Laura Kvigstad and producer Louis Laws bring you bFM's daily news & current affairs show, including Neighbourhood Watch with Radio Adelaide's Zoe Kounadis, This Day in History with Ben Goldson and a chat with National Party MP Denise Lee.
The Wire is 95bFM's long-running daily bastion of news, current affairs and views through the bFM lens.
Laura Kvigstad is a student at the University of Auckland, and fell in love with journalism in her second year of studying. She was born in Taupo but raised in Canada (hence the accent) and every New Years she takes a road trip to discover a new spot. Laura enjoys a good political debate and hearing various perspectives people have on the world.
The full show podcast for the Wire show of Tuesday the 5th of March.
On Today’s show, we have a fair few items. Mitch talked to Dr Mels Barton about Sea Week, The Community Garden has migrated from Thursdays and this week we were joined by Tim from The Warren up on Cross St in Central Auckland, we have a new segment as well called Board Games, tune in to find out more and finally, we go to the international desk to talk about USA and North Korea nuclear talks and Algerian Protesting.
On the show today Lachlan speaks to Robin Wilson Whiting from First Union about unfair wages in retail. Jemima talks to Green Party co-leader James Shaw about the party's new Strengthening Democracy Bill. Oscar speaks to Catherine Delahunty of West Papua Action Auckland about unethical imports of kwila wood. Jemima wraps it up with Worry Week by talking to AUSA Engagement Officer Emily McDonald about university orientation and student engagement.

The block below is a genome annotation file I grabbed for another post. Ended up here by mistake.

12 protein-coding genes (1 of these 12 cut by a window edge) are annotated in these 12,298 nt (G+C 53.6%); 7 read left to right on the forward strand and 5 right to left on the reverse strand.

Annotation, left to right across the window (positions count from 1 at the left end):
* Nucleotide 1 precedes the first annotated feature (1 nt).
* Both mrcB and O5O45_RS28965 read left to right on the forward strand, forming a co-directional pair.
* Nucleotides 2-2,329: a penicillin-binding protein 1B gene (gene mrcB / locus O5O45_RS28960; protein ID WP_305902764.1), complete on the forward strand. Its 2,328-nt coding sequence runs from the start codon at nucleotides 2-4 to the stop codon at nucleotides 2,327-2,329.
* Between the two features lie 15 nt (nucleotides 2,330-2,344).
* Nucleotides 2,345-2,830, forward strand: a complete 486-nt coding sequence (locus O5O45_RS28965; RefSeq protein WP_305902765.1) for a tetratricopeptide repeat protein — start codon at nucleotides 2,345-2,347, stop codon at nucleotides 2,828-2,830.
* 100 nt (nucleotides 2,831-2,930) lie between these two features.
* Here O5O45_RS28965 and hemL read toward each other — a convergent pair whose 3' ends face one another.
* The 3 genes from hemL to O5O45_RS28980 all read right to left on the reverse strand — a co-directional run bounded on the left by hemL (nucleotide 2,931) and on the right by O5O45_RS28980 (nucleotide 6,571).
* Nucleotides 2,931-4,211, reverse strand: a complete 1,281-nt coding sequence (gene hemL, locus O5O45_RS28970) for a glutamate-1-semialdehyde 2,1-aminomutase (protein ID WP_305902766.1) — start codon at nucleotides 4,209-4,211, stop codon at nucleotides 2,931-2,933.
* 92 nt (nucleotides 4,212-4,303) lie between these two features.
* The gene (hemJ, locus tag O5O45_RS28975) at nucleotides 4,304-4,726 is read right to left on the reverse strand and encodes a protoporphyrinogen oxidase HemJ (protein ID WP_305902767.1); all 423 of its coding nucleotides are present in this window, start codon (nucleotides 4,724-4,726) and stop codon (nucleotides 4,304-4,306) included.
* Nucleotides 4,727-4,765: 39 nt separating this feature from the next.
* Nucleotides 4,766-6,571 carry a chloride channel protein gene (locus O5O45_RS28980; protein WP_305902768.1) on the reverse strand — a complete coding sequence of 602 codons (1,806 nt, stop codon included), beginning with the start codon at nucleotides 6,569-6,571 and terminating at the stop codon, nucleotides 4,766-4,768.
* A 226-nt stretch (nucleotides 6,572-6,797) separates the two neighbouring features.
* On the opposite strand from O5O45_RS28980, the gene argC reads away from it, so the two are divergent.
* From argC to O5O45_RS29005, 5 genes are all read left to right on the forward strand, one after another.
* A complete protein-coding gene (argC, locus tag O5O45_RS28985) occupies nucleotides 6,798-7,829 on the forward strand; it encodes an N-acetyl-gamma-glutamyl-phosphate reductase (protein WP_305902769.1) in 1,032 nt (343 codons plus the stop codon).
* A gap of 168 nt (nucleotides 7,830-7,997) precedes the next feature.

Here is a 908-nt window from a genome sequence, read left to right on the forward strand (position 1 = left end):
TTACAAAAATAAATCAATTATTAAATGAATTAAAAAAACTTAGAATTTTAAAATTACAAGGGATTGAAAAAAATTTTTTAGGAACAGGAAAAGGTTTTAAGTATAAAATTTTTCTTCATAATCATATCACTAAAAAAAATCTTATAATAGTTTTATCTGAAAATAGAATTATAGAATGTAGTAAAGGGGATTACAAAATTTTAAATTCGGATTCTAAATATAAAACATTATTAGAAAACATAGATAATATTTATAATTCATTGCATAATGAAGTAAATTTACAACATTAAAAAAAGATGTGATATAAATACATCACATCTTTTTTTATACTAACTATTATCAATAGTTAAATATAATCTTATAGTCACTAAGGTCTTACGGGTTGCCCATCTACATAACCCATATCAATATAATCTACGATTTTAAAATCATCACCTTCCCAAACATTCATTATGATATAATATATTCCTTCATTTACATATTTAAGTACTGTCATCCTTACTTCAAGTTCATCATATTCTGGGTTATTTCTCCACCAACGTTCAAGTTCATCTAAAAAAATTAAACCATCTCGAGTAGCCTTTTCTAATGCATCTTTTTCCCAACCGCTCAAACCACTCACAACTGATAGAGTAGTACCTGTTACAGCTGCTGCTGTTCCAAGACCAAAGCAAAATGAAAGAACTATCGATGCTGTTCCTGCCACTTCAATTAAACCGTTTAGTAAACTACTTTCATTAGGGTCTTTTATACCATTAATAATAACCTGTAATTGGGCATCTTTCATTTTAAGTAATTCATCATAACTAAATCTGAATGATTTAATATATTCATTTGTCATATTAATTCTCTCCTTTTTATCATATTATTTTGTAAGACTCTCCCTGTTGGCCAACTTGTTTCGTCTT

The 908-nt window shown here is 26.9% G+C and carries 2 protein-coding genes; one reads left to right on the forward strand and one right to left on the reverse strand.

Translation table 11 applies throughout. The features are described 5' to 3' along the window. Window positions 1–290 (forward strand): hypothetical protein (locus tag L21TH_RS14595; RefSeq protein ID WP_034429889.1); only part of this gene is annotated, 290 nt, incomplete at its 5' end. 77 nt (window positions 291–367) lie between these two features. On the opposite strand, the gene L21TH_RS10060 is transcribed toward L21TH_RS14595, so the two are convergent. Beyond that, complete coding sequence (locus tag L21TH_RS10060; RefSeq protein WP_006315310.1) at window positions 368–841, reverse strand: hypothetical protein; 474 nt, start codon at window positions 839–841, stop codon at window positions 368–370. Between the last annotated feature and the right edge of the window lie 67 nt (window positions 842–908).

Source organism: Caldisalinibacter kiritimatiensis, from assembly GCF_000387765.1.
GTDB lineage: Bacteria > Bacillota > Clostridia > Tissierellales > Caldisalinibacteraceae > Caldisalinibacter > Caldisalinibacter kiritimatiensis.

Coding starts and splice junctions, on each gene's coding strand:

Official figures show almost 18,000 retail workers are on minimum wage, currently $16.50 an hour. FIgures also show 67 percent of retail workers see it as their career. First Union is fighting for the living wage through their worth it campaign, arguing retail is valuable work that often goes unnoticed. The campaign has included negotiations with employers, public information campaigns, and picketing. Lachlan spoke with Robin Wilson Whiting of First Union about retail workers’ wages and their recent picket of a supermarket, first asking her what conditions were like for retail workers currently.
Our Wire Worry Week is University Orientation so with the University of Auckland starting back this week Jemima spoke to Auckland University Students Association Engagement Officer, Emily McDonald, about orientation at UoA. They discuss what AUSA has in store for students this week and what a membership with AUSA gets for you.
Birds, bees, whales, and turtles all use the Earth’s magnetic field to guide their behaviour. Now scientists have learned much more about how. Maria Armoudian speaks with Andres Vidal-Gadea about what has been discovered.
Veteran activist John Minto will be walking the last North Island kilometre of his ‘Walk for Palestine’ today. Taking a life long stance on activism, John is walking to build awareness and support for the Palestinian struggle. He has walked over 1700 kilometres from Cape Reinga to Wellington since the 14th of December, and this next leg of his journey will take him onto the South Island, where he encourages supporters to join him. Louis spoke with John on why he’s behind this crisis as well as the journey he’s made so far...
Fireworks may arguably be a strange occurrence in the history of Aotearoa. Since their introduction in colonial times and the traditions of Guy Fawke, which has little to no relevancy at all for New Zealanders, the notion has become something of a explosive display in celebration on public holidays & in private use. But the dangers & risks to others are abundant. Especially pets. So the Auckland City Council is lobbying for a ban on private sales, in which a public consultation found 80% of the 8000 submissions were in favour of the ban. Ila Christianson spoke with Auckland City Councillor Cathy Casey, who is petitioning for the vote about her stance on the ban.
Wellington Zoo euthanised four Baboons on Saturday the 23rd of February. The baboons were said to be acting agressively towards one another and the zoo responded in a way that they believed was humane. In response, Speak Up for Animals New Zealand is calling for a boycott, saying the deaths were needless as they could have been placed in a sanctuary that aids in rehabilitation of baboons. Sonja Burmudez from Speak Up for Animals New Zealand, spoke to Laura Kvigstad on the matter.